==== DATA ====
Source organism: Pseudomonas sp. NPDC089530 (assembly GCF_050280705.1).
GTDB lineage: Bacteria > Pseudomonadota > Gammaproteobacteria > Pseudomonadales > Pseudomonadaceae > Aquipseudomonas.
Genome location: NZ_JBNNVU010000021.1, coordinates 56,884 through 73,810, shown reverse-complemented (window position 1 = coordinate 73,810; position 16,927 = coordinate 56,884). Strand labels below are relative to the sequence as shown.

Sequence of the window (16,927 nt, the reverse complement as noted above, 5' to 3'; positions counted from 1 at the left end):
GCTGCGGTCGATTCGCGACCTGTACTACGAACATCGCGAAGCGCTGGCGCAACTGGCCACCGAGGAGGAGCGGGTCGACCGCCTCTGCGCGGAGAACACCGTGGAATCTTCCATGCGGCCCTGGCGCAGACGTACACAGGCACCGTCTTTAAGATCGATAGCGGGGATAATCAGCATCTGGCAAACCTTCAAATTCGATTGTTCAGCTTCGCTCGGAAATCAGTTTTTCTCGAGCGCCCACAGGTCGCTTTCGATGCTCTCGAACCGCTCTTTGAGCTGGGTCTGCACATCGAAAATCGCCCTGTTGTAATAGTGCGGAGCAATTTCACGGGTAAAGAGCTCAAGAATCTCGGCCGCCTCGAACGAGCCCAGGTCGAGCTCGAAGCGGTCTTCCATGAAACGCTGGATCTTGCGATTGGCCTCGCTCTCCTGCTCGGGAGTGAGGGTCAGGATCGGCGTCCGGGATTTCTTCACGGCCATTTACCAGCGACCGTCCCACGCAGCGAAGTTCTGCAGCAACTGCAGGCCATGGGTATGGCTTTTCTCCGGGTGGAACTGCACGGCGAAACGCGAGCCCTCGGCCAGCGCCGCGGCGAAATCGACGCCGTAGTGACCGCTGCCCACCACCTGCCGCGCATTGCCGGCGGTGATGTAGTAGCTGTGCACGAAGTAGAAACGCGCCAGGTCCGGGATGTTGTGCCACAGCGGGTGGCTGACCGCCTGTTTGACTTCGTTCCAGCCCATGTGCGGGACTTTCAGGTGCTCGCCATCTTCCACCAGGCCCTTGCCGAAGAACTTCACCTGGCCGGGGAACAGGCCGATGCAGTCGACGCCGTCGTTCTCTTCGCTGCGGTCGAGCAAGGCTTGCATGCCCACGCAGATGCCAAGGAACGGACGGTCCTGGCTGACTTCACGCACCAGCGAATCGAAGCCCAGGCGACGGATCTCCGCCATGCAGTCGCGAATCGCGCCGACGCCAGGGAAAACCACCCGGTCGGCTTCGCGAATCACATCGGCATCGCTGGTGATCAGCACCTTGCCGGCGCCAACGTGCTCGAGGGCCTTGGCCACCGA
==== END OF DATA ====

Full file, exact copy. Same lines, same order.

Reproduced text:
Source organism: Pseudomonas sp. NPDC089530 (assembly GCF_050280705.1).
GTDB lineage: Bacteria > Pseudomonadota > Gammaproteobacteria > Pseudomonadales > Pseudomonadaceae > Aquipseudomonas.
Genome location: NZ_JBNNVU010000021.1, coordinates 56,884 through 73,810, shown reverse-complemented (window position 1 = coordinate 73,810; position 16,927 = coordinate 56,884). Strand labels below are relative to the sequence as shown.

Sequence of the window (16,927 nt, the reverse complement as noted above, 5' to 3'; positions counted from 1 at the left end):
GCTGCGGTCGATTCGCGACCTGTACTACGAACATCGCGAAGCGCTGGCGCAACTGGCCACCGAGGAGGAGCGGGTCGACCGCCTCTGCGCGGAGAACACCGTGGAATCTTCCATGCGGCCCTGGCGCAGACGTACACAGGCACCGTCTTTAAGATCGATAGCGGGGATAATCAGCATCTGGCAAACCTTCAAATTCGATTGTTCAGCTTCGCTCGGAAATCAGTTTTTCTCGAGCGCCCACAGGTCGCTTTCGATGCTCTCGAACCGCTCTTTGAGCTGGGTCTGCACATCGAAAATCGCCCTGTTGTAATAGTGCGGAGCAATTTCACGGGTAAAGAGCTCAAGAATCTCGGCCGCCTCGAACGAGCCCAGGTCGAGCTCGAAGCGGTCTTCCATGAAACGCTGGATCTTGCGATTGGCCTCGCTCTCCTGCTCGGGAGTGAGGGTCAGGATCGGCGTCCGGGATTTCTTCACGGCCATTTACCAGCGACCGTCCCACGCAGCGAAGTTCTGCAGCAACTGCAGGCCATGGGTATGGCTTTTCTCCGGGTGGAACTGCACGGCGAAACGCGAGCCCTCGGCCAGCGCCGCGGCGAAATCGACGCCGTAGTGACCGCTGCCCACCACCTGCCGCGCATTGCCGGCGGTGATGTAGTAGCTGTGCACGAAGTAGAAACGCGCCAGGTCCGGGATGTTGTGCCACAGCGGGTGGCTGACCGCCTGTTTGACTTCGTTCCAGCCCATGTGCGGGACTTTCAGGTGCTCGCCATCTTCCACCAGGCCCTTGCCGAAGAACTTCACCTGGCCGGGGAACAGGCCGATGCAGTCGACGCCGTCGTTCTCTTCGCTGCGGTCGAGCAAGGCTTGCATGCCCACGCAGATGCCAAGGAACGGACGGTCCTGGCTGACTTCACGCACCAGCGAATCGAAGCCCAGGCGACGGATCTCCGCCATGCAGTCGCGAATCGCGCCGACGCCAGGGAAAACCACCCGGTCGGCTTCGCGAATCACATCGGCATCGCTGGTGATCAGCACCTTGCCGGCGCCAACGTGCTCGAGGGCCTTGGCCACCGA